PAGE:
Lucy Desoto, Australia Rocks!: Remembering the music of the 1950s-1990s, (2016) Exile Publishing, Aukland NZ. p.15
Currently the premises for Lucy Guerin Dance Company. The control room window is still visible. Previously the company’s reputation was built on their slide-ruler production.
W&G, Stationary, Art & Design Products,, accessed 17 September 2017. The mother company of W&G still exists as a technical instruments company for the education industry which harps back to its genesis as an engineering manufacturer for aircraft navigation..
John Peter Lawton written correspondence with Lilith Lane (10 October 2017). Current owner of the remaining W&G business.
Flagstaff Studios was later established in the W & G recording studio on Bateman st in the 1970’s. A jingle production house where Doug Brady, producer of John Farnham’s Whispering Jack album first learnt his music recording skills. Flagstaff would eventually relocate to 180 Bank St, South Melbourne, the second premises of Armstrong’s.
Later to become the Returned Services League premises in St Kilda and currently the MEMO Music Hall live venue behind the RSL. Memo Music Hall [website] (2017), http://www.memomusichall.com.au/about-memo/, accessed (10 September 2017).
Desoto, Australia Rocks!: Remembering the music of the 1950s-1990s, p.20
Memo Music Hall [website] (2017)
Physical address of this venue is 88 Acland Street St, entrance via Albert Street, St Kilda.
Ibid. Telefil is in the same location as the current Memo Music Hall
‘The changing face of modern Australia- 1950’s to 1970’s’, Australian Government [website] (27 April 2015) , accessed 20 October 2017.
‘Rare Collections: The Legendary Bill Armstrong’, ABC Radio National.
Ross Cockle, ‘Bill Armstrong: Audio Master’, Gas (Good Audio Sense) Magazine.
Commercials recorded at Armstrong’s include: Cigarettes at Viscount, Kent, TAA, Ansett ANA (with Farnham before Sadie) Peter Best wrote the music for this. Fanta, Coca-Cola, Tarax lemonade. Bill recorded with local band the Twilights for many commercials.
Ansett ANA holidays-TV commercial, , (Youtube, 3 April 2009, 1960’s television footage) , accessed 4 August 2017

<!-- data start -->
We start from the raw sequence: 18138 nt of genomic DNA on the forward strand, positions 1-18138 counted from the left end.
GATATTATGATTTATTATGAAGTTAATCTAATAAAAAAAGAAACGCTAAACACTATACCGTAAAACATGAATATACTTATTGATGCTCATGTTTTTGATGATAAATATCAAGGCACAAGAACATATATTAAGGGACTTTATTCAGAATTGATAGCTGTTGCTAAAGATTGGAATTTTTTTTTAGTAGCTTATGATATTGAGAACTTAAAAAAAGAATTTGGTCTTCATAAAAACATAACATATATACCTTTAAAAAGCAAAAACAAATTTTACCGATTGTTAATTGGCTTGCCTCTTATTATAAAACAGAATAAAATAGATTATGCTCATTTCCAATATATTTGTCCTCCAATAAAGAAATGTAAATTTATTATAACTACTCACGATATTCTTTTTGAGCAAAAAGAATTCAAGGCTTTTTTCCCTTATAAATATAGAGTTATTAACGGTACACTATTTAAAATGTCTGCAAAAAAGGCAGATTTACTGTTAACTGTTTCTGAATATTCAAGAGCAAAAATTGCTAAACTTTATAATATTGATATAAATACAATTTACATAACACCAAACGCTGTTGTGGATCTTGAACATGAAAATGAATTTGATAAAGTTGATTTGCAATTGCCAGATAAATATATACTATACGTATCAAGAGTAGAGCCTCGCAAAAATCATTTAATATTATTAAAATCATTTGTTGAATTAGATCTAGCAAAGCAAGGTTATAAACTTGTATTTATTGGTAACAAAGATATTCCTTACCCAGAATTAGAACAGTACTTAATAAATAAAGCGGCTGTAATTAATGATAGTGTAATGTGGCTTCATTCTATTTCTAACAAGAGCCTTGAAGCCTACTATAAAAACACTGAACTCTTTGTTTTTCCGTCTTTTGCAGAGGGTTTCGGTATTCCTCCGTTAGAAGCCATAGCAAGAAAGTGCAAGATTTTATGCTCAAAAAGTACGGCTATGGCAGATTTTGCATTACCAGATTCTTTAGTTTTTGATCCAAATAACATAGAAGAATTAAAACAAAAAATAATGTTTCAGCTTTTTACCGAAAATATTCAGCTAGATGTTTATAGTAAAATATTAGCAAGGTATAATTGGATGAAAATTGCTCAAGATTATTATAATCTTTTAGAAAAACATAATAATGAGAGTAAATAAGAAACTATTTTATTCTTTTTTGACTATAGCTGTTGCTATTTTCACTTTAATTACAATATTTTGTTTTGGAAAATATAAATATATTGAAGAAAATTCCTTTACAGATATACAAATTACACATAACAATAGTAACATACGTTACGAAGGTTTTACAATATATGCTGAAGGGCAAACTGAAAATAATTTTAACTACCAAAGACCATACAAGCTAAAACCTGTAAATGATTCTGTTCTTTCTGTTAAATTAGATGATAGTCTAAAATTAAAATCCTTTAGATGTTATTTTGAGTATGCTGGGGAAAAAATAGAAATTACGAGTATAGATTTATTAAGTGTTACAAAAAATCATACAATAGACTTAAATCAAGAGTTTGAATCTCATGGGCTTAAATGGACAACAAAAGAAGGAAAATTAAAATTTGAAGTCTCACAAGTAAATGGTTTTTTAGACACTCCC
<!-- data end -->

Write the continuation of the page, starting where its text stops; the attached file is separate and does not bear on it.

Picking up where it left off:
TAA- TV Commercial “Fly the Friendly Way”, , (Youtube, 3 April 2009, 1960’s television footage) accessed 4 August 2017
Fanta soft drink: “Fancy Nancy” – Australian TV commercial , (Youtube, 6 March 2009, 1960’s television footage) accessed 4 August 2017. featuring Johnny Farnham vocals.
Later to become the Australian Football League (AFL).
‘Ross Cockle interviewed by Lilith Lane’, sound recording (unpublished Latrobe University, 5 September 2017)
Peter Smerdon, Bill Armstrong: A Life in Audio, Audio Engineering Society Melbourne division website, (2016) , accessed 5 June 2017
Jordy and David Kilby, ‘Rare Collections: The Studios of Bill Armstrong’, ABC radio, [sound recording] 16, August, 2013., Canberra. http://www.abc.net.au/local/audio/2013/08/16/3827266.htm>, accessed 3 July 2017.
‘Bill Armstrong interviewed by Lilith Lane’, sound recording (unpublished Latrobe University, 29 September 2017)
Peter Smerdon, ‘Bill Armstrong: A Life in Audio’, Audio Engineering Society- Melbourne Section.
Artists that recorded at Armstrong’s include: Masters Apprentices, Daddy Cool, Brian Cadd, Skyhooks, Spectrum, the Sports, Little River Band, Colleen Hewitt, Johnny Farnham, John Williamson, The Proclaimers, Dutch Tilders, The Fable Singers, Smacka Fitzgibbon and the Midnight Oil Orchestra, The Hawking Brothers, Spectrum and Renee Geyer.